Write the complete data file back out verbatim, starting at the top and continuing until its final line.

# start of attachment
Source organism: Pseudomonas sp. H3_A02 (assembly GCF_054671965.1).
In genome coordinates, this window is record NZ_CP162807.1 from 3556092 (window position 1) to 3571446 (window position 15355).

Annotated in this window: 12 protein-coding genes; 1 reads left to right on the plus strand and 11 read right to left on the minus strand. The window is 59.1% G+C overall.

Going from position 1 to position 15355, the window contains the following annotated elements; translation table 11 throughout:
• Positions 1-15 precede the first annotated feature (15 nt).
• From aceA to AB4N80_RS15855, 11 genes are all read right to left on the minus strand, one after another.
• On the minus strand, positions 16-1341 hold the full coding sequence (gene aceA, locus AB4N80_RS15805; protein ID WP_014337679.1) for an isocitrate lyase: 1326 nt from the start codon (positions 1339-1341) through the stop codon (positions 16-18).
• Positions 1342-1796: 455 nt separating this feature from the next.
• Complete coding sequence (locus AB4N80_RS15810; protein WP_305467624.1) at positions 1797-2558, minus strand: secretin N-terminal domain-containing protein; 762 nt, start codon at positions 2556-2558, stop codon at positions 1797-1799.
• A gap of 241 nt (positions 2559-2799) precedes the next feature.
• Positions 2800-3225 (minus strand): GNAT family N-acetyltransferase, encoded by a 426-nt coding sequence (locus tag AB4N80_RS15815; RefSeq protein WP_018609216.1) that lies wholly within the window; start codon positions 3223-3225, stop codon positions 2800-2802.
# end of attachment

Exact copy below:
Source organism: Pseudomonas sp. H3_A02 (assembly GCF_054671965.1).
In genome coordinates, this window is record NZ_CP162807.1 from 3556092 (window position 1) to 3571446 (window position 15355).

Annotated in this window: 12 protein-coding genes; 1 reads left to right on the plus strand and 11 read right to left on the minus strand. The window is 59.1% G+C overall.

Going from position 1 to position 15355, the window contains the following annotated elements; translation table 11 throughout:
• Positions 1-15 precede the first annotated feature (15 nt).
• From aceA to AB4N80_RS15855, 11 genes are all read right to left on the minus strand, one after another.
• On the minus strand, positions 16-1341 hold the full coding sequence (gene aceA, locus AB4N80_RS15805; protein ID WP_014337679.1) for an isocitrate lyase: 1326 nt from the start codon (positions 1339-1341) through the stop codon (positions 16-18).
• Positions 1342-1796: 455 nt separating this feature from the next.
• Complete coding sequence (locus AB4N80_RS15810; protein WP_305467624.1) at positions 1797-2558, minus strand: secretin N-terminal domain-containing protein; 762 nt, start codon at positions 2556-2558, stop codon at positions 1797-1799.
• A gap of 241 nt (positions 2559-2799) precedes the next feature.
• Positions 2800-3225 (minus strand): GNAT family N-acetyltransferase, encoded by a 426-nt coding sequence (locus tag AB4N80_RS15815; RefSeq protein WP_018609216.1) that lies wholly within the window; start codon positions 3223-3225, stop codon positions 2800-2802.